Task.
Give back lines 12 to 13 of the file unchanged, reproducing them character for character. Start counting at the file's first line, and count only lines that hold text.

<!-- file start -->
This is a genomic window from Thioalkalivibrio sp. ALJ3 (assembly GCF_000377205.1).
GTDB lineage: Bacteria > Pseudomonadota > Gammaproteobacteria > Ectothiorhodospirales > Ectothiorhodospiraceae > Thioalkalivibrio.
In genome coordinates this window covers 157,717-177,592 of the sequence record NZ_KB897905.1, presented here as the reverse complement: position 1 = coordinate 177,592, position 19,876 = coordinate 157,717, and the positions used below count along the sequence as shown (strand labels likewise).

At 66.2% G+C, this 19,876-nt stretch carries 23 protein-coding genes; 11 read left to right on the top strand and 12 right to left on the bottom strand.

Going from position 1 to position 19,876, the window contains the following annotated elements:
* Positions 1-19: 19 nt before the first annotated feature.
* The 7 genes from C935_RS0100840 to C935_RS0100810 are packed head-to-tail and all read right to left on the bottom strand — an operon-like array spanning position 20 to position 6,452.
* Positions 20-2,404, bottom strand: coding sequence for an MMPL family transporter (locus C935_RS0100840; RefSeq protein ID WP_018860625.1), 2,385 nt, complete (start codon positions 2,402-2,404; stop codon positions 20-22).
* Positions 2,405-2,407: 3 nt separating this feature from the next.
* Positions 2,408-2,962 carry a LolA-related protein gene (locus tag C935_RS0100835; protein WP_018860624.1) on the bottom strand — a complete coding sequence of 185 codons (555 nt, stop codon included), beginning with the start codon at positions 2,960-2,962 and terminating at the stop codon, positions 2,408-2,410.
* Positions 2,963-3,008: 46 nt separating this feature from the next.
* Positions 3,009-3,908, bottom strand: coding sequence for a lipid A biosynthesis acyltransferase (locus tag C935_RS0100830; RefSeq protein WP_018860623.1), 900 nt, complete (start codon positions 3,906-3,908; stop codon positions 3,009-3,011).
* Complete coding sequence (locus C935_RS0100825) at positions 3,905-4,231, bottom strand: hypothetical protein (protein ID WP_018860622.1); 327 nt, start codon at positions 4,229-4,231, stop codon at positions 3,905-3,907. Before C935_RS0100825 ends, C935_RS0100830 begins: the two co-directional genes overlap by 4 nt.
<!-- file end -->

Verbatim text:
* Positions 3,009-3,908, bottom strand: coding sequence for a lipid A biosynthesis acyltransferase (locus tag C935_RS0100830; RefSeq protein WP_018860623.1), 900 nt, complete (start codon positions 3,906-3,908; stop codon positions 3,009-3,011).
* Complete coding sequence (locus C935_RS0100825) at positions 3,905-4,231, bottom strand: hypothetical protein (protein ID WP_018860622.1); 327 nt, start codon at positions 4,229-4,231, stop codon at positions 3,905-3,907. Before C935_RS0100825 ends, C935_RS0100830 begins: the two co-directional genes overlap by 4 nt.